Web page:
Sweet parting

Not intimidated by the small space, the architect deliberately created partitions to give this open-plan interior some boundaries

This home by Two Laitudes architect Nic Brallara, apartment, architecture, building, cottage, facade, home, house, neighbourhood, property, real estate, residential area, roof, sky, suburb, tree, villa, window, black
This home by Two Laitudes architect Nic Brallara, was severly restricted by the hillside profile and land boundaries. A third storey was added to the original plans so that the house sits level with the street enterance.

Catering for the needs of a family with a small living space presents its own challenges, with the solution often being to open the interior. Such a design, however, does not always provide the privacy or personal space family members need.

This was the scenario faced by Two Latitudes architect Nic Ballara when designing his own house. He decided the best solution was to create specific functional and personal spaces within the small three-storey home.

"Completely open-plan designs can make people feel as though they are living in each other's laps. If you can divide and define each area, it helps," Ballara says.

The home's size was severely restricted by the site a narrow pocket of land on a steep cliff. Initial site works were difficult, as access to the uphill side was restricted by the existing garage and access to the lower street was via the 11-metre cliff face. The hillside was excavated and undermined and two storeys created.

Although Ballara initially designed this house for another family, he bought the section and redesigned it, adding a third level and ensuite. The house covers a total 60m², giving Ballara a small floor plan to work with.

The architect chose a horizontail window strip in architecture, ceiling, daylighting, floor, flooring, home, interior design, living room, room, table, wall, window, white
The architect chose a horizontail window strip in the dining room area.

The third level has became the entrance, connected to the house via a bridge from the garage. Inside, a circulation atrium extends down through the middle of the dwelling, forming a boundary between the living room, kitchen and dining room.

Ballara says despite the size of the main floor, the staircase is wide.

"We could've packed the staircase to its smallest size, but then we would have emphasised the small interior. Now it filters light down and gives a spacious feel."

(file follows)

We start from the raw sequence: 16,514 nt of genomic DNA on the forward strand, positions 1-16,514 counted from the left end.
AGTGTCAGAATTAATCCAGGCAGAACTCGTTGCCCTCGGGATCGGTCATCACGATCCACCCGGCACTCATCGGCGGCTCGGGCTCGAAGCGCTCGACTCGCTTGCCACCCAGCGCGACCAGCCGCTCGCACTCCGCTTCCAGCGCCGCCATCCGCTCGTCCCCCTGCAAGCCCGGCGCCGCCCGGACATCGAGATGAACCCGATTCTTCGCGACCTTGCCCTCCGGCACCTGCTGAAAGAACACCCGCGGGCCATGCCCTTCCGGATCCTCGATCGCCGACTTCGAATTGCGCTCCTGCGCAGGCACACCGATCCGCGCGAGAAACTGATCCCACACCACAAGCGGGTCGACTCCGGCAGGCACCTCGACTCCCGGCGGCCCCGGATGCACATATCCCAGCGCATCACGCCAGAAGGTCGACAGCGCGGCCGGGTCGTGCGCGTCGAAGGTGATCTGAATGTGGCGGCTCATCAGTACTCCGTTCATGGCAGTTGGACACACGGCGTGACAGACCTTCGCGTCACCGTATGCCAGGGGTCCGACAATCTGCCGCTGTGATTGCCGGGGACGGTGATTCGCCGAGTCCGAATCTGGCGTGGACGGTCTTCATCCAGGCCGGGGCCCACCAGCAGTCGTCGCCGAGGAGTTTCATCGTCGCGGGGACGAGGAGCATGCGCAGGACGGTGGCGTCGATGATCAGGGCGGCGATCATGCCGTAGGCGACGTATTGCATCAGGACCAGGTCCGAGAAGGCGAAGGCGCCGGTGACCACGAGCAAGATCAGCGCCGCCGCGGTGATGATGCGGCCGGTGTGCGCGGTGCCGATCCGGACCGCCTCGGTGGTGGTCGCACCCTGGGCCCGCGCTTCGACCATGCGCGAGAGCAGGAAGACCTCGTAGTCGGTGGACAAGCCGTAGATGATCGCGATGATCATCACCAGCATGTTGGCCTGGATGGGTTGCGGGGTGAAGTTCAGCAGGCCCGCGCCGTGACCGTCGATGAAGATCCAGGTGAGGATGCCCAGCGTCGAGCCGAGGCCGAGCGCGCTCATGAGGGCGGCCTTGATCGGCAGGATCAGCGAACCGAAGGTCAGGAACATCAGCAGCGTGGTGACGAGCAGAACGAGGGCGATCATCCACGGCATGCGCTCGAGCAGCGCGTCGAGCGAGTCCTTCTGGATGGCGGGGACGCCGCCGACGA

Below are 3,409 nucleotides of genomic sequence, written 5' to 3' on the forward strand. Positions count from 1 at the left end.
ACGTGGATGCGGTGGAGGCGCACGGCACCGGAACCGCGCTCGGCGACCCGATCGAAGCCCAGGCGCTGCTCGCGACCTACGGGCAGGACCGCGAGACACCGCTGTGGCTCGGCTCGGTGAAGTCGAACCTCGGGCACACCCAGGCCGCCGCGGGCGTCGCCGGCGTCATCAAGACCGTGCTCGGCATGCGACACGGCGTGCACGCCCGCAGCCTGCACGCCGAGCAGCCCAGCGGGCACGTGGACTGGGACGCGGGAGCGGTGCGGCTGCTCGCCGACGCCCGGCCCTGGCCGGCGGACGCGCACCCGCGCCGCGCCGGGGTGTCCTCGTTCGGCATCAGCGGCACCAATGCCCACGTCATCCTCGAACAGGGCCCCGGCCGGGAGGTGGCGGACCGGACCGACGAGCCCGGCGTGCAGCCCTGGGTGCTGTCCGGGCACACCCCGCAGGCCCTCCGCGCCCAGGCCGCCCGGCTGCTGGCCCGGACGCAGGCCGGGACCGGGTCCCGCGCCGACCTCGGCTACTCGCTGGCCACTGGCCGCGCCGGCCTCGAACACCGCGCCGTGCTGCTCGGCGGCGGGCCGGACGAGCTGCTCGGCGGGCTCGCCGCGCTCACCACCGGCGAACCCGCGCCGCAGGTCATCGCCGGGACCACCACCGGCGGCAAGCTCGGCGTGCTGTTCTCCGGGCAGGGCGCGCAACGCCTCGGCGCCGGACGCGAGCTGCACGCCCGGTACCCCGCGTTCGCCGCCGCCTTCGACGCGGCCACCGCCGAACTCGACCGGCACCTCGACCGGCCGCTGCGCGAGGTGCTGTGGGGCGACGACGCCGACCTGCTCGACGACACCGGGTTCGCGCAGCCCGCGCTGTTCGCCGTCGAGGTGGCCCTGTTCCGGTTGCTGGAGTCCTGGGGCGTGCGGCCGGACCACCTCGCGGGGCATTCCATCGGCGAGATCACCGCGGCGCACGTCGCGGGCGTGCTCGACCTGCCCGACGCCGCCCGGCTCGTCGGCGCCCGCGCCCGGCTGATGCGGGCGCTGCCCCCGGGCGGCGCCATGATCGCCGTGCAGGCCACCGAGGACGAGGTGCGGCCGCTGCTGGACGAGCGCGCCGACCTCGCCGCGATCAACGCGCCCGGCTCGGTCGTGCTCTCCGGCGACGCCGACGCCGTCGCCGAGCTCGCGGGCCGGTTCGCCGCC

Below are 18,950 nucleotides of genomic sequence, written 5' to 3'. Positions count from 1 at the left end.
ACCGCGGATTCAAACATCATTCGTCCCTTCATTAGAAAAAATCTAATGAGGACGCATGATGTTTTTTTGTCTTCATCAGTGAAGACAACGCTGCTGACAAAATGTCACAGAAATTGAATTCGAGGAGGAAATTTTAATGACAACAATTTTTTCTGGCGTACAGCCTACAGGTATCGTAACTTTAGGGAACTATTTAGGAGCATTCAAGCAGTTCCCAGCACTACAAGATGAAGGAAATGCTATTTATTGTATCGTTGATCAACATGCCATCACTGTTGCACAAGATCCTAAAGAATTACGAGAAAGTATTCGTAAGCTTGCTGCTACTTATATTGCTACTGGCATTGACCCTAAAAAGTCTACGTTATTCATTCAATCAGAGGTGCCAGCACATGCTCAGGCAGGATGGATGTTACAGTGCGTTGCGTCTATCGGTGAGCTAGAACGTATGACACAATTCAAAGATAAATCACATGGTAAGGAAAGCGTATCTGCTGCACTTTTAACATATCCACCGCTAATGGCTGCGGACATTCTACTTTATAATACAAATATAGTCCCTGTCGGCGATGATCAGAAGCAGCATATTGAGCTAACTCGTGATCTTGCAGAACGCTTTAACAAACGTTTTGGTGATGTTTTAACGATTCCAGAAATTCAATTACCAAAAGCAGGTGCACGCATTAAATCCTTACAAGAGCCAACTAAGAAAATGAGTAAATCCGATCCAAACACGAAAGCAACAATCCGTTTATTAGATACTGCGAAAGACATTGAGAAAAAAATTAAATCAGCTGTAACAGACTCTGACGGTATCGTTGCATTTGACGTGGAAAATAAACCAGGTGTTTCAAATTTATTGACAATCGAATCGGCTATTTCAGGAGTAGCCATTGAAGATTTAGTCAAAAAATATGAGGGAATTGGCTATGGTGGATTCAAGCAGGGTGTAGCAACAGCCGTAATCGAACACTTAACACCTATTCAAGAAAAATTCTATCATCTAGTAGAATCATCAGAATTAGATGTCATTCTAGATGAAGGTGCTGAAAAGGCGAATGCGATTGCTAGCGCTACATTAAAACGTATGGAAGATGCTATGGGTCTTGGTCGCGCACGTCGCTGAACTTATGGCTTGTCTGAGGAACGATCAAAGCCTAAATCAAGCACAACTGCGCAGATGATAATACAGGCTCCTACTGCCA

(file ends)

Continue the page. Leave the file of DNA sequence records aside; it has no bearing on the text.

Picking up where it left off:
As well as the staircase, the furniture, fireplace and kitchen counter are all large pieces, which fill the space comfortably.

A mesh panel on one side of the stairs provides a visual boundary between the living area and kitchen. The grid pattern is repeated throughout the interior, from the skylight to the wire-backed bar chairs and an authentic wool shed grill on the floor.

1 Living room. 2 Stairs. 3 Dining room. angle, area, design, diagram, floor plan, font, line, pattern, product design, purple, rectangle, square, text, white
1 Living room. 2 Stairs. 3 Dining room. 4 Kitchen. 5 Study. 6 Balcony. 7 Bedroom. 8 Bathrrom. 9 Entry and second living or quest room. 10 Courtyard 11 Ensuite.

Ballara says that as well as allowing light to permeate these structures, the grid pattern is repeated to create a theme and add interest to the interior.

The predominant light source is the large glass doors in the lounge, which open to a small balcony. Views are visible from almost anywhere in the room. The dining area is lit by the skylight and its sitting area framed by a strip window.

Ballara used environmentally friendly materials in home's construction, including renewable pine floorboards, solar panels and an ethanol flame fire.

Credit list

Southcoast Construction
Doors and windows
Commercial First; Miro Hardware; First Doors & Windows
Stotherm plaster system; Linea weatherboard from James Hardie
Roman blinds by Loder Interiors
Aesthetics Lighting
Heating system
EcoSmart Fire from Wesche Distributors
Bob McDonald sofa from Artikel
Oven, cooktop and dishwasher
Electrolux Gallery range from Kitchen’Things
Kitchen manufacturer
Your Kitchen
Door and window hardware
Norman Ellison Carpets; LVL pine flooring from Nelson Pine
Parihaka by Nadia Marychurch
Pendant light
Metropolis Dark Lighting from Aesthetics Lighting
Solar hot water system
Edwards GT Series from Solartech
KWC Eve kitchen faucet from The Plumbing Store

Story by: Trendsideas

06 Nov, 2007

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